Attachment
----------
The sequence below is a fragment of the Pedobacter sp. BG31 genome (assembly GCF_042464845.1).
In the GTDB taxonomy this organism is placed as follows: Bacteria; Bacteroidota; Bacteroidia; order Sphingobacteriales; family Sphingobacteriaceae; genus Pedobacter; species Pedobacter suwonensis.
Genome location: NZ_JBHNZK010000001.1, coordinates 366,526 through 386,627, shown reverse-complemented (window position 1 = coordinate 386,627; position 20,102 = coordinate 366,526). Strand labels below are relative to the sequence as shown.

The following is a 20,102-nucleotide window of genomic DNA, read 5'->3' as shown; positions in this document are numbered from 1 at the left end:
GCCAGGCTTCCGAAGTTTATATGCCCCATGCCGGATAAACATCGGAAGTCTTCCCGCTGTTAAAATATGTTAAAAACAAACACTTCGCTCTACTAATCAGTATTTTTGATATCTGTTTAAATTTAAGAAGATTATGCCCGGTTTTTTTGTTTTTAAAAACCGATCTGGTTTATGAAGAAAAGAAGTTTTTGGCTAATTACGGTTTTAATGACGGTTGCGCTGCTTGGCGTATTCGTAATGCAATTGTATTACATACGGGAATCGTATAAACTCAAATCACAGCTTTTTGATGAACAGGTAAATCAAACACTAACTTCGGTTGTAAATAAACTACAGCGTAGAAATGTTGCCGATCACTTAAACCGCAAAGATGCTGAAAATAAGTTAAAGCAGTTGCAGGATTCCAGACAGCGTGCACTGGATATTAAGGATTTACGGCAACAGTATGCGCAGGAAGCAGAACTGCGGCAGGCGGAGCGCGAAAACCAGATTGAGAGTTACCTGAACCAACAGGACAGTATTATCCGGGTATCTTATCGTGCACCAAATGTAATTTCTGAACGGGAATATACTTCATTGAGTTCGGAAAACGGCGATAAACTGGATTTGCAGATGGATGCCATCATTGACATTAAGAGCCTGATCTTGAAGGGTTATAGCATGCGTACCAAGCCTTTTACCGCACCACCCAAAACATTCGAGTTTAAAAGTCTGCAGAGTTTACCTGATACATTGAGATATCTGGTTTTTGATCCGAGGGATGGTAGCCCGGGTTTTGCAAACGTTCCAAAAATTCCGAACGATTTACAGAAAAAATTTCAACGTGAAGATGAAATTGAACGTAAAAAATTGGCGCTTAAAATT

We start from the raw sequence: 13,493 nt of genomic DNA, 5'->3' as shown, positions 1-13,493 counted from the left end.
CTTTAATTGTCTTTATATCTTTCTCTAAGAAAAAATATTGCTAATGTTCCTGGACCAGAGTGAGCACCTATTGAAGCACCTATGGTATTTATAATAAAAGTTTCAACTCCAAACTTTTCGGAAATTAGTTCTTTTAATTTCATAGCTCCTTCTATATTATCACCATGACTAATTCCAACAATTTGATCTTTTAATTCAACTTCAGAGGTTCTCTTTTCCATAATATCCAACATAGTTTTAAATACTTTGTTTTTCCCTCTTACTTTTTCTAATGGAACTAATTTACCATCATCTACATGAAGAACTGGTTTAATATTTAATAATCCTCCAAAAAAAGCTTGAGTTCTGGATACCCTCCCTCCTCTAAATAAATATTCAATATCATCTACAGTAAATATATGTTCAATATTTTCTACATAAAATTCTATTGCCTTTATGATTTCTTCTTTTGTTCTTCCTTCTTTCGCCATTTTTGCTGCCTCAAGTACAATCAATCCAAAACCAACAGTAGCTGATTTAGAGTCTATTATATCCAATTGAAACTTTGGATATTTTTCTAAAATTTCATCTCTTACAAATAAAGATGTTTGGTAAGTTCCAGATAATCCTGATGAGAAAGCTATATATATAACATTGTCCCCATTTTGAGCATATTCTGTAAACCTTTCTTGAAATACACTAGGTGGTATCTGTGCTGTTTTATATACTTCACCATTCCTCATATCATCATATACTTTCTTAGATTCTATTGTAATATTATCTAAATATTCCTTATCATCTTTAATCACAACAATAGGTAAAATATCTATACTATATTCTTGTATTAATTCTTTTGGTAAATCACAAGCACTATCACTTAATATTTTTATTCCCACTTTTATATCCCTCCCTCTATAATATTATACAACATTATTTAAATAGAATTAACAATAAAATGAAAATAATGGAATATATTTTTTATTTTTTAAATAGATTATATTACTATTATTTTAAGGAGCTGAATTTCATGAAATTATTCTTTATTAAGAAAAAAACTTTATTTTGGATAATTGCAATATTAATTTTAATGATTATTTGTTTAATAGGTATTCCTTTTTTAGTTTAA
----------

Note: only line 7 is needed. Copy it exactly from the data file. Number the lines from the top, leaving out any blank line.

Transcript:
CTTTAATTGTCTTTATATCTTTCTCTAAGAAAAAATATTGCTAATGTTCCTGGACCAGAGTGAGCACCTATTGAAGCACCTATGGTATTTATAATAAAAGTTTCAACTCCAAACTTTTCGGAAATTAGTTCTTTTAATTTCATAGCTCCTTCTATATTATCACCATGACTAATTCCAACAATTTGATCTTTTAATTCAACTTCAGAGGTTCTCTTTTCCATAATATCCAACATAGTTTTAAATACTTTGTTTTTCCCTCTTACTTTTTCTAATGGAACTAATTTACCATCATCTACATGAAGAACTGGTTTAATATTTAATAATCCTCCAAAAAAAGCTTGAGTTCTGGATACCCTCCCTCCTCTAAATAAATATTCAATATCATCTACAGTAAATATATGTTCAATATTTTCTACATAAAATTCTATTGCCTTTATGATTTCTTCTTTTGTTCTTCCTTCTTTCGCCATTTTTGCTGCCTCAAGTACAATCAATCCAAAACCAACAGTAGCTGATTTAGAGTCTATTATATCCAATTGAAACTTTGGATATTTTTCTAAAATTTCATCTCTTACAAATAAAGATGTTTGGTAAGTTCCAGATAATCCTGATGAGAAAGCTATATATATAACATTGTCCCCATTTTGAGCATATTCTGTAAACCTTTCTTGAAATACACTAGGTGGTATCTGTGCTGTTTTATATACTTCACCATTCCTCATATCATCATATACTTTCTTAGATTCTATTGTAATATTATCTAAATATTCCTTATCATCTTTAATCACAACAATAGGTAAAATATCTATACTATATTCTTGTATTAATTCTTTTGGTAAATCACAAGCACTATCACTTAATATTTTTATTCCCACTTTTATATCCCTCCCTCTATAATATTATACAACATTATTTAAATAGAATTAACAATAAAATGAAAATAATGGAATATATTTTTTATTTTTTAAATAGATTATATTACTATTATTTTAAGGAGCTGAATTTCATGAAATTATTCTTTATTAAGAAAAAAACTTTATTTTGGATAATTGCAATATTAATTTTAATGATTATTTGTTTAATAGGTATTCCTTTTTTAGTTTAA